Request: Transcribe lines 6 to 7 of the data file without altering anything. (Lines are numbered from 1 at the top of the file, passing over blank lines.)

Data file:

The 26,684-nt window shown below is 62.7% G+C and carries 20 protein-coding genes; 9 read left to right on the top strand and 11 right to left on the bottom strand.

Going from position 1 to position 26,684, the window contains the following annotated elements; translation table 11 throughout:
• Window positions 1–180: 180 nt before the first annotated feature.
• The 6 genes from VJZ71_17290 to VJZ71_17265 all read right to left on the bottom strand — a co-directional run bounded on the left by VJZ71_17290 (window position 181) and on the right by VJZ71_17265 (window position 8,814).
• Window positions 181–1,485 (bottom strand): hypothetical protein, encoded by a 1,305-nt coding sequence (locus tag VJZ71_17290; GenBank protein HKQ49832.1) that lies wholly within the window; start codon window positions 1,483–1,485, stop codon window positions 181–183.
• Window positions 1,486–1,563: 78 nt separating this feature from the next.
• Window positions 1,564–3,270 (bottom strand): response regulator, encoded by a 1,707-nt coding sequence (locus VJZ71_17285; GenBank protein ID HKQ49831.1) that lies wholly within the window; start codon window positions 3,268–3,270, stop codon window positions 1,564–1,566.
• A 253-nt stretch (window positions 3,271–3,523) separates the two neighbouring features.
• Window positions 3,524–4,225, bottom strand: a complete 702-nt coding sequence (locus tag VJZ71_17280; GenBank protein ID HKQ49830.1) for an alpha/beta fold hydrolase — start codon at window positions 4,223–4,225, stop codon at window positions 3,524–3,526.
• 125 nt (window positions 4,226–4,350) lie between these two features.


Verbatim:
• Window positions 1,486–1,563: 78 nt separating this feature from the next.
• Window positions 1,564–3,270 (bottom strand): response regulator, encoded by a 1,707-nt coding sequence (locus VJZ71_17285; GenBank protein ID HKQ49831.1) that lies wholly within the window; start codon window positions 3,268–3,270, stop codon window positions 1,564–1,566.